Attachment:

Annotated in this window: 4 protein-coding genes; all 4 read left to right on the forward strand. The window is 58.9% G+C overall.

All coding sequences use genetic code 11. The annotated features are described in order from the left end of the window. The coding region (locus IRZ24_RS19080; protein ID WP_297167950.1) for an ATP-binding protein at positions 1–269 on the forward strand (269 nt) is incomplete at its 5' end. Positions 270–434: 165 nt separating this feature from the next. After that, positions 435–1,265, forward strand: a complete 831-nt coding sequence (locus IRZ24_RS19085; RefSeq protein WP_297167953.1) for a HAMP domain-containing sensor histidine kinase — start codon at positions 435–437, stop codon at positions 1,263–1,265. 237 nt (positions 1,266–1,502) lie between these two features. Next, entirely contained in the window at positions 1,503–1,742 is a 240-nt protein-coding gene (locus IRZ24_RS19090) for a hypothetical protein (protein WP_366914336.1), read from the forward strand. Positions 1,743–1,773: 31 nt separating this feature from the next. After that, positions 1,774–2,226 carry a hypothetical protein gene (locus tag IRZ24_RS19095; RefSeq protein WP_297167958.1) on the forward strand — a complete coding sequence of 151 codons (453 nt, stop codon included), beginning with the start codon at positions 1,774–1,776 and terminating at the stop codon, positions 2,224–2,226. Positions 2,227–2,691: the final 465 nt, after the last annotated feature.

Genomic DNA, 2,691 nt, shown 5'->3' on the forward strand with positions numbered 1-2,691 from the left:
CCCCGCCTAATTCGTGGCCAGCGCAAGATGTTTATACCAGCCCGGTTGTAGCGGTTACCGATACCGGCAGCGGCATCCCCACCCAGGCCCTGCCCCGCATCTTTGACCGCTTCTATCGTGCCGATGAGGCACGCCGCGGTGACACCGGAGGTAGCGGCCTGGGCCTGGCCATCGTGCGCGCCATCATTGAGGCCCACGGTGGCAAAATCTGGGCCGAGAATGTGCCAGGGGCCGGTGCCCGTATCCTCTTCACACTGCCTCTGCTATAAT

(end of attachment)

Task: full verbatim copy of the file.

Annotated in this window: 4 protein-coding genes; all 4 read left to right on the forward strand. The window is 58.9% G+C overall.

All coding sequences use genetic code 11. The annotated features are described in order from the left end of the window. The coding region (locus IRZ24_RS19080; protein ID WP_297167950.1) for an ATP-binding protein at positions 1–269 on the forward strand (269 nt) is incomplete at its 5' end. Positions 270–434: 165 nt separating this feature from the next. After that, positions 435–1,265, forward strand: a complete 831-nt coding sequence (locus IRZ24_RS19085; RefSeq protein WP_297167953.1) for a HAMP domain-containing sensor histidine kinase — start codon at positions 435–437, stop codon at positions 1,263–1,265. 237 nt (positions 1,266–1,502) lie between these two features. Next, entirely contained in the window at positions 1,503–1,742 is a 240-nt protein-coding gene (locus IRZ24_RS19090) for a hypothetical protein (protein WP_366914336.1), read from the forward strand. Positions 1,743–1,773: 31 nt separating this feature from the next. After that, positions 1,774–2,226 carry a hypothetical protein gene (locus tag IRZ24_RS19095; RefSeq protein WP_297167958.1) on the forward strand — a complete coding sequence of 151 codons (453 nt, stop codon included), beginning with the start codon at positions 1,774–1,776 and terminating at the stop codon, positions 2,224–2,226. Positions 2,227–2,691: the final 465 nt, after the last annotated feature.

Genomic DNA, 2,691 nt, shown 5'->3' on the forward strand with positions numbered 1-2,691 from the left:
CCCCGCCTAATTCGTGGCCAGCGCAAGATGTTTATACCAGCCCGGTTGTAGCGGTTACCGATACCGGCAGCGGCATCCCCACCCAGGCCCTGCCCCGCATCTTTGACCGCTTCTATCGTGCCGATGAGGCACGCCGCGGTGACACCGGAGGTAGCGGCCTGGGCCTGGCCATCGTGCGCGCCATCATTGAGGCCCACGGTGGCAAAATCTGGGCCGAGAATGTGCCAGGGGCCGGTGCCCGTATCCTCTTCACACTGCCTCTGCTATAAT